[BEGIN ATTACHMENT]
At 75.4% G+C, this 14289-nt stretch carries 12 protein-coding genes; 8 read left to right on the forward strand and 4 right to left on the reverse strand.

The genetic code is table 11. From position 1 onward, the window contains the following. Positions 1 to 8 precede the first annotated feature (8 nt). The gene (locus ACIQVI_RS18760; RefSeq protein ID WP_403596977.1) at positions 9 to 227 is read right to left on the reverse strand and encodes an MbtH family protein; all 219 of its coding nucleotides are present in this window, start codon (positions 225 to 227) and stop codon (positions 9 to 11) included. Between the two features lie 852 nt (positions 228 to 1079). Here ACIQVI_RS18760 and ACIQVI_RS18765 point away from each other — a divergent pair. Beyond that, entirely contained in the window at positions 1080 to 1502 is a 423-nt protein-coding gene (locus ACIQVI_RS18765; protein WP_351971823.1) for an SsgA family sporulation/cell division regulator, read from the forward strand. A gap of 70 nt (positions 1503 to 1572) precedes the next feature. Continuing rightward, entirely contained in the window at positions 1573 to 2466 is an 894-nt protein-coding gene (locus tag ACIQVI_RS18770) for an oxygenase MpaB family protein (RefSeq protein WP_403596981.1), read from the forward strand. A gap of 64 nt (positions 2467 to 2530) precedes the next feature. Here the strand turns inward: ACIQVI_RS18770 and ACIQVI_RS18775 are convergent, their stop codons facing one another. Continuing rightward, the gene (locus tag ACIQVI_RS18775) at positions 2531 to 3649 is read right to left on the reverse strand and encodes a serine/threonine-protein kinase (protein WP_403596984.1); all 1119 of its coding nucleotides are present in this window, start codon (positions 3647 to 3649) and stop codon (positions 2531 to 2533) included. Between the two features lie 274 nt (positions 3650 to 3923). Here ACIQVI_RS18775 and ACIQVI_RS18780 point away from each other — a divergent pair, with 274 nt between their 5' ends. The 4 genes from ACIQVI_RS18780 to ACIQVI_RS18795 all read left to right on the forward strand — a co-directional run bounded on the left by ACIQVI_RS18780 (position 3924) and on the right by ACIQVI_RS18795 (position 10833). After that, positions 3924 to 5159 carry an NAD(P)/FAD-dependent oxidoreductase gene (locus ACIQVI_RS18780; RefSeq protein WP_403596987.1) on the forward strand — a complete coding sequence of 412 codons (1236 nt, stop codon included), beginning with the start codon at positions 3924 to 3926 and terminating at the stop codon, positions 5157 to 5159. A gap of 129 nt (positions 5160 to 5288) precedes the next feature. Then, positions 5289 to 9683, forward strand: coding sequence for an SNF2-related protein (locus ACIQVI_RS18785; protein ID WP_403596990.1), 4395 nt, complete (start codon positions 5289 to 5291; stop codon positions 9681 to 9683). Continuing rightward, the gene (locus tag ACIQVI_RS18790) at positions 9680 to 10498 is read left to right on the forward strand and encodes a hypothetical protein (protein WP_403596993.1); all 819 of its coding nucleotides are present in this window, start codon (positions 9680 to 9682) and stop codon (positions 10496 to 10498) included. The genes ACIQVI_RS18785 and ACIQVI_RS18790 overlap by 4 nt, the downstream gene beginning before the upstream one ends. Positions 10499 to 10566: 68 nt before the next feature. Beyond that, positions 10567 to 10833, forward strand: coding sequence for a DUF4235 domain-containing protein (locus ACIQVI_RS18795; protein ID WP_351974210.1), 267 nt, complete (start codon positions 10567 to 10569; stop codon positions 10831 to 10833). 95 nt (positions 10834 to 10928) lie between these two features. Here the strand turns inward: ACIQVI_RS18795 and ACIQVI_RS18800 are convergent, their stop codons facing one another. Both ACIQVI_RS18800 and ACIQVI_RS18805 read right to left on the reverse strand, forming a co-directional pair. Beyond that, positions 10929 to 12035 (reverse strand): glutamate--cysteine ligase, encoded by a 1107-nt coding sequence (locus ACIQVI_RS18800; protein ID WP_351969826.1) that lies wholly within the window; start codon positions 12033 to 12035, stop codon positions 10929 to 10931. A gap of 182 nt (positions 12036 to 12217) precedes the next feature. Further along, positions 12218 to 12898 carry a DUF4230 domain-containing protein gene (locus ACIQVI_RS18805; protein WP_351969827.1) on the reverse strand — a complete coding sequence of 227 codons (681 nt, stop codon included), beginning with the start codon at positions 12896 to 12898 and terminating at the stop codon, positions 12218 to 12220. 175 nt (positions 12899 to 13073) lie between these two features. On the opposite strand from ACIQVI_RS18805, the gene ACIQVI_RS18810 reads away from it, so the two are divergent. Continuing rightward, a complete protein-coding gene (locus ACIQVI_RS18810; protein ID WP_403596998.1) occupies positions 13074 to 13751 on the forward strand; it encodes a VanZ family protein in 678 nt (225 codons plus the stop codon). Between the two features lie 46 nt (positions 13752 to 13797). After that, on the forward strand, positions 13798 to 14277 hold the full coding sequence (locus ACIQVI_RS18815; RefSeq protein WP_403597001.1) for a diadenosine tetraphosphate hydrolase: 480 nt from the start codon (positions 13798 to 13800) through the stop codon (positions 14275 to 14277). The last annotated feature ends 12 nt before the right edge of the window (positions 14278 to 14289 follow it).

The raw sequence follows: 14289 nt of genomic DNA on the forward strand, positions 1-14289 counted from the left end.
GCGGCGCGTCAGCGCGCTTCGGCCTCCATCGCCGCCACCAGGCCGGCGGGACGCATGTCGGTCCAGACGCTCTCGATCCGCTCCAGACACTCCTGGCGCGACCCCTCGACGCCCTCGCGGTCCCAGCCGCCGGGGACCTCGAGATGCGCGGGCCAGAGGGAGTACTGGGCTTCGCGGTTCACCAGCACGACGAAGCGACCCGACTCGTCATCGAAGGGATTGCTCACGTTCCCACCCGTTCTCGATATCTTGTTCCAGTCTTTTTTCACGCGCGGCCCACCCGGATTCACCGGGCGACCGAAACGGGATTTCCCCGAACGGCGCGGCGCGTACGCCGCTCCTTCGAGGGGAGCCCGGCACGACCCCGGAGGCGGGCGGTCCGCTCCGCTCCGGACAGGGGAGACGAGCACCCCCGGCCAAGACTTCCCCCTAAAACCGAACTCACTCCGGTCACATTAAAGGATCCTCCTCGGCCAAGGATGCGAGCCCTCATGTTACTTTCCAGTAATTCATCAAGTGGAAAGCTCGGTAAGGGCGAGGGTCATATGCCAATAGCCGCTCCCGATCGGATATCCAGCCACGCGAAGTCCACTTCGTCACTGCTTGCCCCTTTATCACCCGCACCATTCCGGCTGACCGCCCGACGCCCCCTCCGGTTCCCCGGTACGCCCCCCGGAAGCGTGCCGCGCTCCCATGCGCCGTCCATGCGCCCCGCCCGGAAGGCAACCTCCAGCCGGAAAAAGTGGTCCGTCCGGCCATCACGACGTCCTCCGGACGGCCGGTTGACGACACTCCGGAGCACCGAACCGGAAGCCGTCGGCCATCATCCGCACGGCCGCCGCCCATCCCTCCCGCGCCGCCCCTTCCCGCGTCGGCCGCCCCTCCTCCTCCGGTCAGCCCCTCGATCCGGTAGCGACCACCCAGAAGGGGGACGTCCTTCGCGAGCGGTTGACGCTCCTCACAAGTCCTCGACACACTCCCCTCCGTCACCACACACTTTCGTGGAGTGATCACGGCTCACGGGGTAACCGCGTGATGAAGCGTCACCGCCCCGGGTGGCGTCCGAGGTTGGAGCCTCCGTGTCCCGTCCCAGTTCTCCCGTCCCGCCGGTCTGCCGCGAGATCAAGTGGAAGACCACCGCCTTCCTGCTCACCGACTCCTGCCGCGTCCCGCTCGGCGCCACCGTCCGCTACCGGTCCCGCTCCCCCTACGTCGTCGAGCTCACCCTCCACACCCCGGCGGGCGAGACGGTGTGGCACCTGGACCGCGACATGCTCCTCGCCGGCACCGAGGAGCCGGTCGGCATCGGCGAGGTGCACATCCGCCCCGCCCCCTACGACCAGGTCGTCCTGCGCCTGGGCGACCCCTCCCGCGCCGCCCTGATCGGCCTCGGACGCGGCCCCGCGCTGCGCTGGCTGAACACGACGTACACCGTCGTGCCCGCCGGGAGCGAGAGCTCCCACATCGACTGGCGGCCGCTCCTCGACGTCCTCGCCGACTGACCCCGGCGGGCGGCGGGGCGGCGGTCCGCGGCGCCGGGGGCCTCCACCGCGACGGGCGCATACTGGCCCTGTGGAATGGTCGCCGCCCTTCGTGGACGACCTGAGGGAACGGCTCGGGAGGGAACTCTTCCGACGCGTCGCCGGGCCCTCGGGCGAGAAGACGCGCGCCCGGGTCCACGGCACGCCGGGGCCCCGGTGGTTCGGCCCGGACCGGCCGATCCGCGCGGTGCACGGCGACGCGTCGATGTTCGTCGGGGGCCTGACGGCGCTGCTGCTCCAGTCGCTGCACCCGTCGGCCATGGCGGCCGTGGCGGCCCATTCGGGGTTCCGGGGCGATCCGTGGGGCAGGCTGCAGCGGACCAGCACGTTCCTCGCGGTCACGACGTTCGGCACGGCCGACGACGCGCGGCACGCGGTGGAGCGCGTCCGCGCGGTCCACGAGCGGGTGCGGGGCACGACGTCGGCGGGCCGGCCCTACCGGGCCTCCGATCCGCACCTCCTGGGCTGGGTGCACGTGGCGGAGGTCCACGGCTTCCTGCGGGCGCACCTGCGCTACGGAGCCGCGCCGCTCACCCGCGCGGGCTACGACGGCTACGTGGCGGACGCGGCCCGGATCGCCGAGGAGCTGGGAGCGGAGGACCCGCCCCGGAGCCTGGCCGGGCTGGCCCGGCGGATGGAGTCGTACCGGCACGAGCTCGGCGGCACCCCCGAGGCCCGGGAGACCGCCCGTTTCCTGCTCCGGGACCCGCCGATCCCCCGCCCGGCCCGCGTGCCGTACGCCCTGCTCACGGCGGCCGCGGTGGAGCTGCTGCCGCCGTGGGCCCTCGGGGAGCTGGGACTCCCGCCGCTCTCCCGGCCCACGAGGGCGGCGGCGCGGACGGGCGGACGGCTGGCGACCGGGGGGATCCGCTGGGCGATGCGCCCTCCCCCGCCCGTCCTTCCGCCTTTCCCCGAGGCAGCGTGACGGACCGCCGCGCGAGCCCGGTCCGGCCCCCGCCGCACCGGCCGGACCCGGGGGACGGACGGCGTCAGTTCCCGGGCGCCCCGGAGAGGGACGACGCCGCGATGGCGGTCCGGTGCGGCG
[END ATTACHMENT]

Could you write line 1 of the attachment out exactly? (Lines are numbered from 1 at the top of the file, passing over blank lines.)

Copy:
At 75.4% G+C, this 14289-nt stretch carries 12 protein-coding genes; 8 read left to right on the forward strand and 4 right to left on the reverse strand.